Since that fateful day, it has been a building operation, trying to win the confidence of these youngsters and their parents. FREE has photos of some 50 Jewish families in attendance at the camp, but after publishing one such picture, the missionaries showed up at the family's home to complain about being betrayed and to put on strong pressure to bring the child back, so FREE has subsequently made it a policy to avoid revealing the names of the children involved in this struggle.

Activities continue throughout the year for these Russian-Jews and are designed to teach them about their Jewish religious heritage. The Sunday before Purim, March 23, FREE held an enormous Purim party in P.S. 225 in Brighton, attracting more than 700 people, including a couple of hundred children. There were clowns and refreshments, games and prizes, and the people learned about the holiday of Purim. And it is this learning that FREE feels is the ultimate key to success. Meir Okunov, chairman of FREE, told us that the typical Russian-Jewish immigrant has little or no concept of the uniqueness of his Jewishness. To the children, most of whom come uncircumcised, there is no difference between a Jew and a Gentile.

Herschel Okunov, vice-president of FREE, posed an intriguing question that he often asks people whom he wants to give financial support that is much needed by the organization. "If it were fifteen years ago, and you were told that you had the opportunity to give a Jewish boy or man in Russia a Bris Milah, what would you spend? Well, Hashem has helped us by bringing thousands of these Jews to America. They still need the circumcisions and it still costs money, but now it is so much easier. Now your contribution can really perform wonders." To date FREE has given over 9,000 Jewish men and boys circumcisions, each of which costs approximately $150, even though the mohelim donate their services without charge. This, because a circumcision on an adult must be done in a hospital with surgical supervision.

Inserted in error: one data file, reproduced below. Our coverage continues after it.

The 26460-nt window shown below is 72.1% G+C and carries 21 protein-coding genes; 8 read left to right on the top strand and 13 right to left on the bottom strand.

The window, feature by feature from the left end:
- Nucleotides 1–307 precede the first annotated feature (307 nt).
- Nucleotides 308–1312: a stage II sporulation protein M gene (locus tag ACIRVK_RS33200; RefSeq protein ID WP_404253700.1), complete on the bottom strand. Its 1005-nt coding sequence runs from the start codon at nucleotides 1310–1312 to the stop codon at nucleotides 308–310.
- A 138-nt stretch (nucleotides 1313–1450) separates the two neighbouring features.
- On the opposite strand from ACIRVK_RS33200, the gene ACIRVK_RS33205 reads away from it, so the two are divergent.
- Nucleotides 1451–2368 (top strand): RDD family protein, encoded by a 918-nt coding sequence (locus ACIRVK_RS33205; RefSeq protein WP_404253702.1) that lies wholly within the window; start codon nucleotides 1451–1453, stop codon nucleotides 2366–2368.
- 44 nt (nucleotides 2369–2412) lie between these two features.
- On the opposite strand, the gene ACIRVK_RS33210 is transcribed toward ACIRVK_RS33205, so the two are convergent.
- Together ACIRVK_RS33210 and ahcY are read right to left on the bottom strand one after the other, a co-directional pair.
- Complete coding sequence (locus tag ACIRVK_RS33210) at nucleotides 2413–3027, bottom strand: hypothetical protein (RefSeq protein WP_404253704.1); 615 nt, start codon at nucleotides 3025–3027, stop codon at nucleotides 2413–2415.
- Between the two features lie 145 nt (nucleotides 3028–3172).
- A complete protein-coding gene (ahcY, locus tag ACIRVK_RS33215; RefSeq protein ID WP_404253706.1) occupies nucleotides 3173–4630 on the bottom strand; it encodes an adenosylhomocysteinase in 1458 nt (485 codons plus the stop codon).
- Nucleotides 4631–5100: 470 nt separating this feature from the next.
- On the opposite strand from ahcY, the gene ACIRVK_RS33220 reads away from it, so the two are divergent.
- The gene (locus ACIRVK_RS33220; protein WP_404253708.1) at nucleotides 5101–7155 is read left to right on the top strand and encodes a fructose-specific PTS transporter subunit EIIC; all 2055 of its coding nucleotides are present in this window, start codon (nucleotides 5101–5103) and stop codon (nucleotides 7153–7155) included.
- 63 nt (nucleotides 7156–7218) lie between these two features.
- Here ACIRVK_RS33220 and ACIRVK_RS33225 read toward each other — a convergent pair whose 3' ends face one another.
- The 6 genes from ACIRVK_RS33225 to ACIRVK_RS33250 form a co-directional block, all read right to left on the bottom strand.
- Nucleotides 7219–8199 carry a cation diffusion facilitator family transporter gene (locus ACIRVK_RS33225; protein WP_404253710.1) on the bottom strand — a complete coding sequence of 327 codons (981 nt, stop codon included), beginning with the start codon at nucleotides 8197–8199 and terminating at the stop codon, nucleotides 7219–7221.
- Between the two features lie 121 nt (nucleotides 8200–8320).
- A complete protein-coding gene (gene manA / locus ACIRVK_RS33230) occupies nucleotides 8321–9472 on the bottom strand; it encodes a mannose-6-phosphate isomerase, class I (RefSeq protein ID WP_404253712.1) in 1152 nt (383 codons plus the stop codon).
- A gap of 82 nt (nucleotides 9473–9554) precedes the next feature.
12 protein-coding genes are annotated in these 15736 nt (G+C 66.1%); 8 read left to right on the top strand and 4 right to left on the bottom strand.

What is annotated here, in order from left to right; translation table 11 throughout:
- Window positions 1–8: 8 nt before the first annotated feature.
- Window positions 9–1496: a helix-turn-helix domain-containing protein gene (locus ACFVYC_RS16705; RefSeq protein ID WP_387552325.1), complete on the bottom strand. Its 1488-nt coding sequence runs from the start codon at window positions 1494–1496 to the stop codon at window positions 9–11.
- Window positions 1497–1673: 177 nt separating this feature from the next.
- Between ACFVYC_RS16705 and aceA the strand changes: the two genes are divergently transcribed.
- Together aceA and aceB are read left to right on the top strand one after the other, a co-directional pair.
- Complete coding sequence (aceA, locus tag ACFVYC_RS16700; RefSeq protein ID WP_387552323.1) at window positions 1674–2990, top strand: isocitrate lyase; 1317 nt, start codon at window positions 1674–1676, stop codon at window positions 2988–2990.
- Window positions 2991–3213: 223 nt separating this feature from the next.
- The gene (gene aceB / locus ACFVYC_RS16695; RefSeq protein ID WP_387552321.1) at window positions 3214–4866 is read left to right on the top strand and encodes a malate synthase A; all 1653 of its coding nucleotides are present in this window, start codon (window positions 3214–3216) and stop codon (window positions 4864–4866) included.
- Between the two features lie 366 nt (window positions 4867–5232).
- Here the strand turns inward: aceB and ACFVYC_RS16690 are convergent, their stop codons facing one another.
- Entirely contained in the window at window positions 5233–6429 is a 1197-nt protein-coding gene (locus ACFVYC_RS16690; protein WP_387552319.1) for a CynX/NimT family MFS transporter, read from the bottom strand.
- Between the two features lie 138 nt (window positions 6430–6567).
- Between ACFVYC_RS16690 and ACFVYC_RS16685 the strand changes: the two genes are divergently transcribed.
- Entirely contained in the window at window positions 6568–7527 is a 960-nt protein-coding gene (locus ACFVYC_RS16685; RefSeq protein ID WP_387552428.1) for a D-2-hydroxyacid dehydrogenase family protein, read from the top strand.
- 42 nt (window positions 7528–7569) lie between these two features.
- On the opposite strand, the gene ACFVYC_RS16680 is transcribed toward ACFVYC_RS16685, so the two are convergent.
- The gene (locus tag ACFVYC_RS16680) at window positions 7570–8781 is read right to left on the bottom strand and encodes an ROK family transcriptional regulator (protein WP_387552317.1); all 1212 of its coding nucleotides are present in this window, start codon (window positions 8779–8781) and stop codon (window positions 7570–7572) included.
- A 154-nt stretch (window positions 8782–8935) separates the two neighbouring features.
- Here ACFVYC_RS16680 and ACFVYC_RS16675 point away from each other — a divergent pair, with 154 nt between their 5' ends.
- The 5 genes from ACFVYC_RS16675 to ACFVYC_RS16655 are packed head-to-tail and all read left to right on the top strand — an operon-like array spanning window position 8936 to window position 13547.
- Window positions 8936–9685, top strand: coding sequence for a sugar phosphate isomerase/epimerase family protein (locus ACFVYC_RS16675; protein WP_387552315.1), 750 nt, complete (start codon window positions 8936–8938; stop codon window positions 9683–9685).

Jewish War Veterans Building

And now, the battle for summer begins at FREE's new headquarters at the Jewish War Veterans Hall in Brighton, generously provided by Philip Cohen, Hyman Sommer, and Samuel Meltzer. FREE has the difficult job of bringing the children in and determining which of the Jewish summer camps will be most suitable for the individual, providing funds to help out the parents of the children, who would have a free ride with the Baptist Missionaries. The need is overwhelming and the main consideration on the part of the families is the cost.

In previous years, individual contributions have allowed FREE to offset the mounting costs of summer camp tuitions, but every year it is a hard struggle. Today it costs just under a thousand dollars to keep a Jewish child in camp for the whole summer, and FREE hopes to place approximately 250 Russian-Jewish children in more than ten summer camps, meaning that the financial burden is staggering. But the difference one summer in a Jewish camp can make will have an impact on these children for the rest of their lives.

The Chairman of the Manhattan-Brighton Beach committee for Russian-Jews told us: "Bringing Jewish children into Jewish summer camps means the difference between a child staying Jewish and marrying Jewish. With each child, the being in a Jewish camp instead of the Baptist camp can affect future generations for all time. I don't know of any other battle as important as this one. Thank G-d, we're winning the battle."

For information about FREE's Jewish summer camp activities, contact them at 718-467-0860.

Related:

Missionaries themselves acknowledge the success of FREE’s activists in pulling Jews out of the their clutches